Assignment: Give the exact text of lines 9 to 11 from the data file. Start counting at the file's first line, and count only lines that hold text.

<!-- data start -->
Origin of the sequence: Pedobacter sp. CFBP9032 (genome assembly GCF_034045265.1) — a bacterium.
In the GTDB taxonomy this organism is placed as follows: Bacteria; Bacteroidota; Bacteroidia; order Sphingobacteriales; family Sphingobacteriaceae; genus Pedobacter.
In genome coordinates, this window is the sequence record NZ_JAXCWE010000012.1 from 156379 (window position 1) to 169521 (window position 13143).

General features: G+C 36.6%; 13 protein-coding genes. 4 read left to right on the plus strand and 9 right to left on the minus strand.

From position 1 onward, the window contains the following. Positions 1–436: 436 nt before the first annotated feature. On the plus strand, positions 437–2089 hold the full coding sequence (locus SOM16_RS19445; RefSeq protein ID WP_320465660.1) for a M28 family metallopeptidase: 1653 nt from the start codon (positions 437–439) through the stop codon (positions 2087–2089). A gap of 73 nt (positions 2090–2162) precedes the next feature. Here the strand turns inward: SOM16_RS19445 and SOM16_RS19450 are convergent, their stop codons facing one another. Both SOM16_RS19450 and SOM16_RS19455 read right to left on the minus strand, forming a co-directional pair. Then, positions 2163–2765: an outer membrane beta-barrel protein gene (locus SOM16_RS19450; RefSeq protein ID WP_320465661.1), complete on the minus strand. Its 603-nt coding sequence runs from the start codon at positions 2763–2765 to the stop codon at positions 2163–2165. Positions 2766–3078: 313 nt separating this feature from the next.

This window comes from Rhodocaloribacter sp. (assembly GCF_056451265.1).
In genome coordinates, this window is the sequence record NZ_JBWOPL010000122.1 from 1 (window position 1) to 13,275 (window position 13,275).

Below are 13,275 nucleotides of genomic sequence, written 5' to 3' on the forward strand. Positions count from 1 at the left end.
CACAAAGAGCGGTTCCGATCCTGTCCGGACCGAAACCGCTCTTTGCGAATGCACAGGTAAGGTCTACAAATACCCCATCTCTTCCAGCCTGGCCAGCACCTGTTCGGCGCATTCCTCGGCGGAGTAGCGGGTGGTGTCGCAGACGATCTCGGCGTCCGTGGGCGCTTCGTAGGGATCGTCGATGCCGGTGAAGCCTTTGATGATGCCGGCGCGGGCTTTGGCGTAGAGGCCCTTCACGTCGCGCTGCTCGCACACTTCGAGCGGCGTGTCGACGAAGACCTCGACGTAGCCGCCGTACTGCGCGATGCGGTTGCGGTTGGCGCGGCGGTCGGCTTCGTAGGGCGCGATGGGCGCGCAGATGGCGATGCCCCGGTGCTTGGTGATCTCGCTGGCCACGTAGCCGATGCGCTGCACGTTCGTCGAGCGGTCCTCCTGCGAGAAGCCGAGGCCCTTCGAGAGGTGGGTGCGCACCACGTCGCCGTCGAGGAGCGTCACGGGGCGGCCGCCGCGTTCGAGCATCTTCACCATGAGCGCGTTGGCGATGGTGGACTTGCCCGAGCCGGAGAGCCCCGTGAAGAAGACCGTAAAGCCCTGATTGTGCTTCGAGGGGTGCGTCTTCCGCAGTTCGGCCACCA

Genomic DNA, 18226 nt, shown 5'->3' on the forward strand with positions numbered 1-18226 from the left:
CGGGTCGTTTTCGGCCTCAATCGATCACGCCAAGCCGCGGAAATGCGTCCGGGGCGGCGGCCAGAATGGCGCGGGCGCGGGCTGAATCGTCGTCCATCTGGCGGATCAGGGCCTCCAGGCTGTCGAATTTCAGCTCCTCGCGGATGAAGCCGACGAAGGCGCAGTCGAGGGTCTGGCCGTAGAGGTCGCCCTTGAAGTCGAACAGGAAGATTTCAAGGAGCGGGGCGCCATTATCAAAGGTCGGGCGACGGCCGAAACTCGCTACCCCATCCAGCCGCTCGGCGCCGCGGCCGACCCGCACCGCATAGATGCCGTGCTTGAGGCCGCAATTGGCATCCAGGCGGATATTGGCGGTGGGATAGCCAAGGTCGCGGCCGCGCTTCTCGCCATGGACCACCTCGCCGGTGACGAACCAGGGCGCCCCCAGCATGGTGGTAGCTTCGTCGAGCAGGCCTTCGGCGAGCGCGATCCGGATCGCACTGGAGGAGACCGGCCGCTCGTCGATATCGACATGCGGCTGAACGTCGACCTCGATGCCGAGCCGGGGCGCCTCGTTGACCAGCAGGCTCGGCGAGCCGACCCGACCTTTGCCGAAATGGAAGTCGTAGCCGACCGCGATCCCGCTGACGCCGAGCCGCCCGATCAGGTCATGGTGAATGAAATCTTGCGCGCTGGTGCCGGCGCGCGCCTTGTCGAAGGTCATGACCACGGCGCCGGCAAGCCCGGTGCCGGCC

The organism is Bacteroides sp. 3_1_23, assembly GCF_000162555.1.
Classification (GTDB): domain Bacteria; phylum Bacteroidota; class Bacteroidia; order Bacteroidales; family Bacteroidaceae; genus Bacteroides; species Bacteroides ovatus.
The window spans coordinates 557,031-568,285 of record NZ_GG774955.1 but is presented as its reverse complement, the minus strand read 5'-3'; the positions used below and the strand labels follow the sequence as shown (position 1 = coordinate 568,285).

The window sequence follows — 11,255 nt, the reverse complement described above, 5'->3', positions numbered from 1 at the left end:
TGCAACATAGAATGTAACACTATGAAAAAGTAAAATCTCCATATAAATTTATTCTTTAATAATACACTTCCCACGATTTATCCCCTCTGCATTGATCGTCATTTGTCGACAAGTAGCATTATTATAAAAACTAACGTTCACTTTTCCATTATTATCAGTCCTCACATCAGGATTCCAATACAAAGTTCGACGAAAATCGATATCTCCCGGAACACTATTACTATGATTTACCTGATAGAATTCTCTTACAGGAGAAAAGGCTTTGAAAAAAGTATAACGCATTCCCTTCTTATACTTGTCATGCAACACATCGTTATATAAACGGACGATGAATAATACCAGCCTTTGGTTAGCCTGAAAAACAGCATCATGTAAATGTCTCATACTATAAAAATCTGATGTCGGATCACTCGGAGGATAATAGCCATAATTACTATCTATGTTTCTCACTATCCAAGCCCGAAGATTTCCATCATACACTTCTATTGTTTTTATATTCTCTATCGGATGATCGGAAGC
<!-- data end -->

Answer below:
CACAAAGAGCGGTTCCGATCCTGTCCGGACCGAAACCGCTCTTTGCGAATGCACAGGTAAGGTCTACAAATACCCCATCTCTTCCAGCCTGGCCAGCACCTGTTCGGCGCATTCCTCGGCGGAGTAGCGGGTGGTGTCGCAGACGATCTCGGCGTCCGTGGGCGCTTCGTAGGGATCGTCGATGCCGGTGAAGCCTTTGATGATGCCGGCGCGGGCTTTGGCGTAGAGGCCCTTCACGTCGCGCTGCTCGCACACTTCGAGCGGCGTGTCGACGAAGACCTCGACGTAGCCGCCGTACTGCGCGATGCGGTTGCGGTTGGCGCGGCGGTCGGCTTCGTAGGGCGCGATGGGCGCGCAGATGGCGATGCCCCGGTGCTTGGTGATCTCGCTGGCCACGTAGCCGATGCGCTGCACGTTCGTCGAGCGGTCCTCCTGCGAGAAGCCGAGGCCCTTCGAGAGGTGGGTGCGCACCACGTCGCCGTCGAGGAGCGTCACGGGGCGGCCGCCGCGTTCGAGCATCTTCACCATGAGCGCGTTGGCGATGGTGGACTTGCCCGAGCCGGAGAGCCCCGTGAAGAAGACCGTAAAGCCCTGATTGTGCTTCGAGGGGTGCGTCTTCCGCAGTTCGGCCACCA

Genomic DNA, 18226 nt, shown 5'->3' on the forward strand with positions numbered 1-18226 from the left:
CGGGTCGTTTTCGGCCTCAATCGATCACGCCAAGCCGCGGAAATGCGTCCGGGGCGGCGGCCAGAATGGCGCGGGCGCGGGCTGAATCGTCGTCCATCTGGCGGATCAGGGCCTCCAGGCTGTCGAATTTCAGCTCCTCGCGGATGAAGCCGACGAAGGCGCAGTCGAGGGTCTGGCCGTAGAGGTCGCCCTTGAAGTCGAACAGGAAGATTTCAAGGAGCGGGGCGCCATTATCAAAGGTCGGGCGACGGCCGAAACTCGCTACCCCATCCAGCCGCTCGGCGCCGCGGCCGACCCGCACCGCATAGATGCCGTGCTTGAGGCCGCAATTGGCATCCAGGCGGATATTGGCGGTGGGATAGCCAAGGTCGCGGCCGCGCTTCTCGCCATGGACCACCTCGCCGGTGACGAACCAGGGCGCCCCCAGCATGGTGGTAGCTTCGTCGAGCAGGCCTTCGGCGAGCGCGATCCGGATCGCACTGGAGGAGACCGGCCGCTCGTCGATATCGACATGCGGCTGAACGTCGACCTCGATGCCGAGCCGGGGCGCCTCGTTGACCAGCAGGCTCGGCGAGCCGACCCGACCTTTGCCGAAATGGAAGTCGTAGCCGACCGCGATCCCGCTGACGCCGAGCCGCCCGATCAGGTCATGGTGAATGAAATCTTGCGCGCTGGTGCCGGCGCGCGCCTTGTCGAAGGTCATGACCACGGCGCCGGCAAGCCCGGTGCCGGCC